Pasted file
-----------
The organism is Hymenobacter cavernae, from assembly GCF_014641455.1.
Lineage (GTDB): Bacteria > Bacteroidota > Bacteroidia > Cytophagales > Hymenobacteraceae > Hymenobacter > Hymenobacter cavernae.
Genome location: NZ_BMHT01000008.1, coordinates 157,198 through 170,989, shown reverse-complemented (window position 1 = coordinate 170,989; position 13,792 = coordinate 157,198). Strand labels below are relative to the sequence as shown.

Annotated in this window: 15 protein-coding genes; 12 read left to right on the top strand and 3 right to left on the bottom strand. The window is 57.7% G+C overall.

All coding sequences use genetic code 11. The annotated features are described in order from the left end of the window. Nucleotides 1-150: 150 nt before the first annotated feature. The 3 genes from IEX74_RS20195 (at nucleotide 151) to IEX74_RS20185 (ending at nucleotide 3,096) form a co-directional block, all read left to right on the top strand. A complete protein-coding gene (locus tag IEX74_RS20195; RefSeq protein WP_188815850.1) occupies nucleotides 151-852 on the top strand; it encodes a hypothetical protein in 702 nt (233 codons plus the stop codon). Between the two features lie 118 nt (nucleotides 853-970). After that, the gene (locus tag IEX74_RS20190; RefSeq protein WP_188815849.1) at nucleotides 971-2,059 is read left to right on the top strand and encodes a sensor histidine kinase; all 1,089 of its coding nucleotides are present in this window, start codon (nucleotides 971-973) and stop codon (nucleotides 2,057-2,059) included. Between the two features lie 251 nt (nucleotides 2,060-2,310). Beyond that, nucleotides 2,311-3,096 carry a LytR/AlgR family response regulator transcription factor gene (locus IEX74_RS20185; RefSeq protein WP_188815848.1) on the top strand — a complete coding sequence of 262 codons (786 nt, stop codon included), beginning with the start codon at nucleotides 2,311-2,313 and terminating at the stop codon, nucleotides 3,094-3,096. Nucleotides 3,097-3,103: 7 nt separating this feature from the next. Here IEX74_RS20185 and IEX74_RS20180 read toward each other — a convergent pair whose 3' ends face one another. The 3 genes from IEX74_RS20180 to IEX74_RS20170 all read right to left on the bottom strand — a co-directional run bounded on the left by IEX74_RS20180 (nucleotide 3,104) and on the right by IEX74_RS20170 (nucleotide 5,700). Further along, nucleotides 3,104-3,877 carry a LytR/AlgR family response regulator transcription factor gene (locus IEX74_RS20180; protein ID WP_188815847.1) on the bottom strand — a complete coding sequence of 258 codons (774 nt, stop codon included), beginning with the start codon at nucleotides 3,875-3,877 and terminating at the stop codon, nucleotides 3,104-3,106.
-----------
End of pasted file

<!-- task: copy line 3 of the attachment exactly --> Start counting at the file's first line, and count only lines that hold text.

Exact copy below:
Genome location: NZ_BMHT01000008.1, coordinates 157,198 through 170,989, shown reverse-complemented (window position 1 = coordinate 170,989; position 13,792 = coordinate 157,198). Strand labels below are relative to the sequence as shown.